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Ludwig van BEETHOVEN (1770-1827)
Seven Variations on a theme (‘Bei männer, welche Liebe fühlen’ from the Magic Flute in E-flat Major, WoO 46 (1801) [09:19]
rec. 12 November 1940, Berlin, Masurenalle, Haus des Rundfunks, Saal 2, Reichssender Berlin (Radio Studio Recording)
Johann Sebastian BACH (1685-1750)
Adagio in C Major, BWV.564 (arr. Siloti) [03:16]
Gaspar CASSADÓ (1897-1966)
Danse du Diable vert [03:10]
rec. 8 November 1940, Berlin, Masurenalle, Haus des Rundfunks, Saal 2, Reichssender Berlin (Radio Studio Recording)
Enrique GRANADOS (1867-1916)
Andaluza from Dansas espanolas, Op.37 (1892-1900) (arr. Cassadó) [03:07]
Wolfgang Amadeus MOZART (1756-1791)
On Giovanni: Deh, vieni alla finestra, K.527 (1787) (arr. Cassadó) [02:40]
Robert SCHUMANN (1810-1856)
Klavierstücke; Abendlied, Op. 85, No.12 (1849) (arr. Casals) [03:20]
rec. 19 December 1940, Berlin, Masurenalle, Haus des Rundfunks, Saal 2, Reichssender Berlin (Radio Studio Recording)
Gaspar Cassadó (cello) and Willy Hammer (piano)
Johannes BRAHMS (1833)
Piano Trio in C Major, Op.87 (1880-82) [31:18]
Wolfgang Amadeus MOZART
Piano Trio in G Major, K.564 (1788): II. Andante con variazioni and III. Allegretto, [12:40]
rec. 5 April 1944, Hamburg, Sendesaal, Reichssender Hamburg (Radio Studio Recording)
Max Strub (violin); Gaspar Cassadó (cello); Adrian Aeschbacher (piano)
MELOCLASSIC MC3001 [68:54]

It’s inevitable that the issue of cellist Gaspar Cassadó’s wartime performances should be aired in the booklet of this release. Despite his somewhat evasive answers on the subject it’s clear that the Spanish cellist and Casals-protégé performed extensively in Germany and German-occupied European countries during the war. It was this that led to the split in his friendship with Casals though Menuhin, ever-generous, called Cassadó politically naďve. In any case here are some wartime radio broadcasts to show the extent of his activities in that sphere – three are from Berlin and one from Hamburg.

The earliest dates from 12 November 1940 and features the Beethoven Magic Flute variations, in which the pianist is Willy Hammer. The cellist’s artful, easy-going slides grace this with rich legato and a warmly communicative wit; his rubato is fully at the service of the music’s geniality. A few cello squeals attest to the live-ness of the performance; nothing sterile here. Hammer is on hand in the next recital, given just under a week later, in which they play Bach, and Cassadó’s own Dance of the Green Devil. The Bach-Siloti Adagio in C major has full expressive weight without overwrought gesturing whilst the cellist’s own showpiece is brilliantly articulated and his lyric B section is appropriately rich. I assume that these early performances were recorded on disc, as it doesn’t sound like tape with that amount of surface noise – but the engineering has been sensitively done to retain upper frequencies. The three items from November 1944 – again Hammer is the loyal accompanist – sound in better condition. He recorded Granados’s Andaluza, in his own arrangement, in London for Columbia back in 1927 and this Berlin version is the more sweeping. Charming pizzicati animate the Mozart – again his own clever arrangement – and he plays Casals’ arrangement of Schumann’s Abendlied with an appropriate increase in portamento usage.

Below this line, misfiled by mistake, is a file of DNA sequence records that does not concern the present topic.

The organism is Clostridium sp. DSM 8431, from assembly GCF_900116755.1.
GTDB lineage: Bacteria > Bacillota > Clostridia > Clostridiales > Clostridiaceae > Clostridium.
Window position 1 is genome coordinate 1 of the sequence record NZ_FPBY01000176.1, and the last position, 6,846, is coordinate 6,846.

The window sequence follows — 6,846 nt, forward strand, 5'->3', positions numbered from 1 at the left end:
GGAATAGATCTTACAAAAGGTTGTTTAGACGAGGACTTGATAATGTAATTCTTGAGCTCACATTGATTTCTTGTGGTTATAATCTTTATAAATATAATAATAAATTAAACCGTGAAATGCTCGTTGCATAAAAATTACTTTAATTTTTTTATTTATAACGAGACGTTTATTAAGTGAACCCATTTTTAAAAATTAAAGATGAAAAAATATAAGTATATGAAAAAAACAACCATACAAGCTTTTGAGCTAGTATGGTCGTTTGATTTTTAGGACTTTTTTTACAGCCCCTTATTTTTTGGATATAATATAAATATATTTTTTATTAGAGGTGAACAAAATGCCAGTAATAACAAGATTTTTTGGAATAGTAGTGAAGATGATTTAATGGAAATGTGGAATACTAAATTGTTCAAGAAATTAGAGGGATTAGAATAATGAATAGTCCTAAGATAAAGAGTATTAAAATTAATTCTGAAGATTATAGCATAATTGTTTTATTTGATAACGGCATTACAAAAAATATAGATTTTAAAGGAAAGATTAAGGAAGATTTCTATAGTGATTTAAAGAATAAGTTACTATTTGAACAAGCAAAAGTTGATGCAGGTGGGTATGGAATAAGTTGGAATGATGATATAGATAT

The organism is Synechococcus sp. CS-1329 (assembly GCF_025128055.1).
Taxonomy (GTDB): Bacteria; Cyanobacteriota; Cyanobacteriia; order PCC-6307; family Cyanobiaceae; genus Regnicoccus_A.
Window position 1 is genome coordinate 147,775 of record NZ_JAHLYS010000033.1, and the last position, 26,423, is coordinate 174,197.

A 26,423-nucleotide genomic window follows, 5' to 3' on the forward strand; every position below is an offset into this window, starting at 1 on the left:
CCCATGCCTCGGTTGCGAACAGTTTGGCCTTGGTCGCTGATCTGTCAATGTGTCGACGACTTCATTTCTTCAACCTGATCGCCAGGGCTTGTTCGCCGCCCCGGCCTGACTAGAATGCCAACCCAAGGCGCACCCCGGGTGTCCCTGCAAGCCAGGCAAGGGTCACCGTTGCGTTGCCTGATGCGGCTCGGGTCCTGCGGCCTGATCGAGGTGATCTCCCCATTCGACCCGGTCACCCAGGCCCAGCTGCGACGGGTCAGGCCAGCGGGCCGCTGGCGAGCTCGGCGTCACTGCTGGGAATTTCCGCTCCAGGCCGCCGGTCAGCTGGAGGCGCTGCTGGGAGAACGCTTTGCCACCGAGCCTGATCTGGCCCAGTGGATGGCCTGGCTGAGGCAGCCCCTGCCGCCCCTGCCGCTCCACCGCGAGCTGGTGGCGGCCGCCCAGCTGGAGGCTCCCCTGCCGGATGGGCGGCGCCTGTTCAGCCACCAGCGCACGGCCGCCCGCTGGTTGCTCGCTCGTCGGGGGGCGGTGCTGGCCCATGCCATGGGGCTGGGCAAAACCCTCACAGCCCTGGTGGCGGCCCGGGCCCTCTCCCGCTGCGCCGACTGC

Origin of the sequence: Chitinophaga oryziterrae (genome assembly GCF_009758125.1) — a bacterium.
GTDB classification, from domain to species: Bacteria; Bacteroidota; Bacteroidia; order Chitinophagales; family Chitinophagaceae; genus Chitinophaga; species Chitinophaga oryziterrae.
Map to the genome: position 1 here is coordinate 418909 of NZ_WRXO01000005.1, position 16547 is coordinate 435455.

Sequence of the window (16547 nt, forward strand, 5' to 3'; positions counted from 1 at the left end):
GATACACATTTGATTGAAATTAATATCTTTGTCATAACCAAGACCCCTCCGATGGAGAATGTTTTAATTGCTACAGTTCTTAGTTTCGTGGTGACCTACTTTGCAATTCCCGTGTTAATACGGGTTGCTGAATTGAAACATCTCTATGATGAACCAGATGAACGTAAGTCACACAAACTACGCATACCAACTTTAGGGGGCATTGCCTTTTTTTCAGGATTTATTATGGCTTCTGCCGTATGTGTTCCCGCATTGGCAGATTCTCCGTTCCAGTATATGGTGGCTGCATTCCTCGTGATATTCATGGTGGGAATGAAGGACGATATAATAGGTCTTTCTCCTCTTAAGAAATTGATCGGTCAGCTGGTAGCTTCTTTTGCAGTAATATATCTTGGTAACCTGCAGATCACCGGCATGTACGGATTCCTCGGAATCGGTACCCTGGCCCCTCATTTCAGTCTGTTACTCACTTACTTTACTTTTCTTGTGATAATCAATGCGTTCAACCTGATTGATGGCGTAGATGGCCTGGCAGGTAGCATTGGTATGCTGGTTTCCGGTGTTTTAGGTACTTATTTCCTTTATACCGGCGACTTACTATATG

In 1935 the cellist joined with his colleagues Jelly d’Aranyi and Myra Hess to form the British-based New Trio Ensemble, a short-lived group that made only one recording. This was the Brahms Trio in C major, Op.87, which has been reissued several times, sometimes in conjunction with a Schubert recording that the violinist and pianist made in New York with English cellist Felix Salmond. The C major trio crops up again in this Meloclassic disc, broadcast in Hamburg in April 1944, in which Cassadó is joined by Max Strub, leader of a successful quartet, and well-known pianist Adrian Aeschbacher. This live wartime recording is generally quicker than the 1935 studio reading – quite a bit more, in fact, in the scherzo – but otherwise the proportions are similar. Positively paced though this is, it’s a bit of a difficult listen. The recording, though quiet, is very shrill and gives a tremendously penetrating and razory quality to Strub’s tone, in particular. This makes ensemble between him and Cassadó quite a wild affair. It’s fine chamber playing, anchored by Aeschbacher but very tiring to listen to. The treble needs to be dampened but even then it’s hardly satisfactory. The same is true of the two movements from the Mozart trio, buoyantly played though they are. The transfer engineer has doubtless done the best he can with intractable source material.

This is however a valuable reclamation from German broadcast material and the preservation of the Strub-Cassadó-Aeschbacher trio especially so, however imperfect the sound quality.

Jonathan Woolf